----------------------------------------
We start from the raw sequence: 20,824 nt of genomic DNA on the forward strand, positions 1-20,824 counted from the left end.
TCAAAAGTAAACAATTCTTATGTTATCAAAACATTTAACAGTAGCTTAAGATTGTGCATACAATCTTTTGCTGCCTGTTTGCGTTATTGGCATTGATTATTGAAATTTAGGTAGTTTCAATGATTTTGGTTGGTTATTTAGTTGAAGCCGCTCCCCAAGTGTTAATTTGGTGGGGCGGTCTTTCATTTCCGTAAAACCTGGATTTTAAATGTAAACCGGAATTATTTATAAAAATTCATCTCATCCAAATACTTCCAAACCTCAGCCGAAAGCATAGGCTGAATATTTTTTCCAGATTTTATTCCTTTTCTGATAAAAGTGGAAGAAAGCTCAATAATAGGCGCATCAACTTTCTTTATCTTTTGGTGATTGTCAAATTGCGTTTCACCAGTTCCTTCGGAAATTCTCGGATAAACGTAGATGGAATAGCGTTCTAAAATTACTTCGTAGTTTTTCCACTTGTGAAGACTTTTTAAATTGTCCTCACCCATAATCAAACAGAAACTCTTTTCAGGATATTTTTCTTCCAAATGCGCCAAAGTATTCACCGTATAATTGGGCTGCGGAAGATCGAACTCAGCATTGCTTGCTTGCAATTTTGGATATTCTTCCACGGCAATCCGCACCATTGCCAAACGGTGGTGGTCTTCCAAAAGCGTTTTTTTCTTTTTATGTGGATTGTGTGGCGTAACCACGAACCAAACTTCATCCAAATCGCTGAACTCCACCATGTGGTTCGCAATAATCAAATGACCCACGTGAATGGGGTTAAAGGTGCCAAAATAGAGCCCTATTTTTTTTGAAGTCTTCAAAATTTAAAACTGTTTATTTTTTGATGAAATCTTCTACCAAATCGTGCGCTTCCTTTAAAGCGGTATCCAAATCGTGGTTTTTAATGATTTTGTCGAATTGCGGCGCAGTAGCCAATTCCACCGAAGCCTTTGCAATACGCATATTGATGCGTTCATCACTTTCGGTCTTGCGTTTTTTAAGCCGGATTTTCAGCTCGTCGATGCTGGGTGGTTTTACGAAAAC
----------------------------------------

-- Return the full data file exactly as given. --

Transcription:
We start from the raw sequence: 20,824 nt of genomic DNA on the forward strand, positions 1-20,824 counted from the left end.
TCAAAAGTAAACAATTCTTATGTTATCAAAACATTTAACAGTAGCTTAAGATTGTGCATACAATCTTTTGCTGCCTGTTTGCGTTATTGGCATTGATTATTGAAATTTAGGTAGTTTCAATGATTTTGGTTGGTTATTTAGTTGAAGCCGCTCCCCAAGTGTTAATTTGGTGGGGCGGTCTTTCATTTCCGTAAAACCTGGATTTTAAATGTAAACCGGAATTATTTATAAAAATTCATCTCATCCAAATACTTCCAAACCTCAGCCGAAAGCATAGGCTGAATATTTTTTCCAGATTTTATTCCTTTTCTGATAAAAGTGGAAGAAAGCTCAATAATAGGCGCATCAACTTTCTTTATCTTTTGGTGATTGTCAAATTGCGTTTCACCAGTTCCTTCGGAAATTCTCGGATAAACGTAGATGGAATAGCGTTCTAAAATTACTTCGTAGTTTTTCCACTTGTGAAGACTTTTTAAATTGTCCTCACCCATAATCAAACAGAAACTCTTTTCAGGATATTTTTCTTCCAAATGCGCCAAAGTATTCACCGTATAATTGGGCTGCGGAAGATCGAACTCAGCATTGCTTGCTTGCAATTTTGGATATTCTTCCACGGCAATCCGCACCATTGCCAAACGGTGGTGGTCTTCCAAAAGCGTTTTTTTCTTTTTATGTGGATTGTGTGGCGTAACCACGAACCAAACTTCATCCAAATCGCTGAACTCCACCATGTGGTTCGCAATAATCAAATGACCCACGTGAATGGGGTTAAAGGTGCCAAAATAGAGCCCTATTTTTTTTGAAGTCTTCAAAATTTAAAACTGTTTATTTTTTGATGAAATCTTCTACCAAATCGTGCGCTTCCTTTAAAGCGGTATCCAAATCGTGGTTTTTAATGATTTTGTCGAATTGCGGCGCAGTAGCCAATTCCACCGAAGCCTTTGCAATACGCATATTGATGCGTTCATCACTTTCGGTCTTGCGTTTTTTAAGCCGGATTTTCAGCTCGTCGATGCTGGGTGGTTTTACGAAAAC